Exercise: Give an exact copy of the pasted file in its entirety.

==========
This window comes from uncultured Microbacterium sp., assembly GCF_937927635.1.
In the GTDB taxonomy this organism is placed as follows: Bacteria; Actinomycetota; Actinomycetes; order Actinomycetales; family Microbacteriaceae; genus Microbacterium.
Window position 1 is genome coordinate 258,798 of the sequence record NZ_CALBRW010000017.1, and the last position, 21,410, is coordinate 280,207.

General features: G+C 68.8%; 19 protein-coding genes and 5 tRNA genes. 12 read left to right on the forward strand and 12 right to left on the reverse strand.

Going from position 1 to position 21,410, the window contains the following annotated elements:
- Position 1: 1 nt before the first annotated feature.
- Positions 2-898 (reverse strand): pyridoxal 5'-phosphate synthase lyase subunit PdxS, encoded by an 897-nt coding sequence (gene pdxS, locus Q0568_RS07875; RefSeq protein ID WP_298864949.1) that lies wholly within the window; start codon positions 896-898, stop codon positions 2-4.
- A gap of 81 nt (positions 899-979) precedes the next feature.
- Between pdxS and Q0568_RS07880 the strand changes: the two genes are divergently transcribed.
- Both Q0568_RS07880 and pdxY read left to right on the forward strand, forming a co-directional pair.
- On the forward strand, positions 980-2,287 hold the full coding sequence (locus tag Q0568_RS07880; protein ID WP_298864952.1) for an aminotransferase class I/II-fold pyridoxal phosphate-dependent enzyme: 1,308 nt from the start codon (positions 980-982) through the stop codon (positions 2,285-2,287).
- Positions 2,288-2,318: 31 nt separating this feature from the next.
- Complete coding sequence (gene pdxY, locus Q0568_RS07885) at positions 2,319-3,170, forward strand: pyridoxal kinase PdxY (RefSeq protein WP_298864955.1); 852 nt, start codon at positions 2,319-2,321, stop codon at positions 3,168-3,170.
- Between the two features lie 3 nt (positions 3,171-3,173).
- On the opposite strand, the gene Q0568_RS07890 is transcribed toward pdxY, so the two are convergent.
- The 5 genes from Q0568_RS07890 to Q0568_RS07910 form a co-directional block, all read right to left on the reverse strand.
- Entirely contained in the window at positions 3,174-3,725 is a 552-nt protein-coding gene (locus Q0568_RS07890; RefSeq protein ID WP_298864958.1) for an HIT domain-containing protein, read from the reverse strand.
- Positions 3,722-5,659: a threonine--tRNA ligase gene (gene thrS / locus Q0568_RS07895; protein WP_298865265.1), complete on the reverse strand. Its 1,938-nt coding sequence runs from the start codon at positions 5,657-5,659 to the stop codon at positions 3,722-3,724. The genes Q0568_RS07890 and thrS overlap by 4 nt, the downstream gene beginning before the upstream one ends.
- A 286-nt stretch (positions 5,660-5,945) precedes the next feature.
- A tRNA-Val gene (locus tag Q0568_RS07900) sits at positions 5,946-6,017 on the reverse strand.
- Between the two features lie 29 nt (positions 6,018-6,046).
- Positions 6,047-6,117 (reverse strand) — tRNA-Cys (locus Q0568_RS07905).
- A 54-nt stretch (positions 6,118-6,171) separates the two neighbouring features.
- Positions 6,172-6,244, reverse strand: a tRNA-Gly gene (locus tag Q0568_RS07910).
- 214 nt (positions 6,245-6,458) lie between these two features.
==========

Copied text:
This window comes from uncultured Microbacterium sp., assembly GCF_937927635.1.
In the GTDB taxonomy this organism is placed as follows: Bacteria; Actinomycetota; Actinomycetes; order Actinomycetales; family Microbacteriaceae; genus Microbacterium.
Window position 1 is genome coordinate 258,798 of the sequence record NZ_CALBRW010000017.1, and the last position, 21,410, is coordinate 280,207.

General features: G+C 68.8%; 19 protein-coding genes and 5 tRNA genes. 12 read left to right on the forward strand and 12 right to left on the reverse strand.

Going from position 1 to position 21,410, the window contains the following annotated elements:
- Position 1: 1 nt before the first annotated feature.
- Positions 2-898 (reverse strand): pyridoxal 5'-phosphate synthase lyase subunit PdxS, encoded by an 897-nt coding sequence (gene pdxS, locus Q0568_RS07875; RefSeq protein ID WP_298864949.1) that lies wholly within the window; start codon positions 896-898, stop codon positions 2-4.
- A gap of 81 nt (positions 899-979) precedes the next feature.
- Between pdxS and Q0568_RS07880 the strand changes: the two genes are divergently transcribed.
- Both Q0568_RS07880 and pdxY read left to right on the forward strand, forming a co-directional pair.
- On the forward strand, positions 980-2,287 hold the full coding sequence (locus tag Q0568_RS07880; protein ID WP_298864952.1) for an aminotransferase class I/II-fold pyridoxal phosphate-dependent enzyme: 1,308 nt from the start codon (positions 980-982) through the stop codon (positions 2,285-2,287).
- Positions 2,288-2,318: 31 nt separating this feature from the next.
- Complete coding sequence (gene pdxY, locus Q0568_RS07885) at positions 2,319-3,170, forward strand: pyridoxal kinase PdxY (RefSeq protein WP_298864955.1); 852 nt, start codon at positions 2,319-2,321, stop codon at positions 3,168-3,170.
- Between the two features lie 3 nt (positions 3,171-3,173).
- On the opposite strand, the gene Q0568_RS07890 is transcribed toward pdxY, so the two are convergent.
- The 5 genes from Q0568_RS07890 to Q0568_RS07910 form a co-directional block, all read right to left on the reverse strand.
- Entirely contained in the window at positions 3,174-3,725 is a 552-nt protein-coding gene (locus Q0568_RS07890; RefSeq protein ID WP_298864958.1) for an HIT domain-containing protein, read from the reverse strand.
- Positions 3,722-5,659: a threonine--tRNA ligase gene (gene thrS / locus Q0568_RS07895; protein WP_298865265.1), complete on the reverse strand. Its 1,938-nt coding sequence runs from the start codon at positions 5,657-5,659 to the stop codon at positions 3,722-3,724. The genes Q0568_RS07890 and thrS overlap by 4 nt, the downstream gene beginning before the upstream one ends.
- A 286-nt stretch (positions 5,660-5,945) precedes the next feature.
- A tRNA-Val gene (locus tag Q0568_RS07900) sits at positions 5,946-6,017 on the reverse strand.
- Between the two features lie 29 nt (positions 6,018-6,046).
- Positions 6,047-6,117 (reverse strand) — tRNA-Cys (locus Q0568_RS07905).
- A 54-nt stretch (positions 6,118-6,171) separates the two neighbouring features.
- Positions 6,172-6,244, reverse strand: a tRNA-Gly gene (locus tag Q0568_RS07910).
- 214 nt (positions 6,245-6,458) lie between these two features.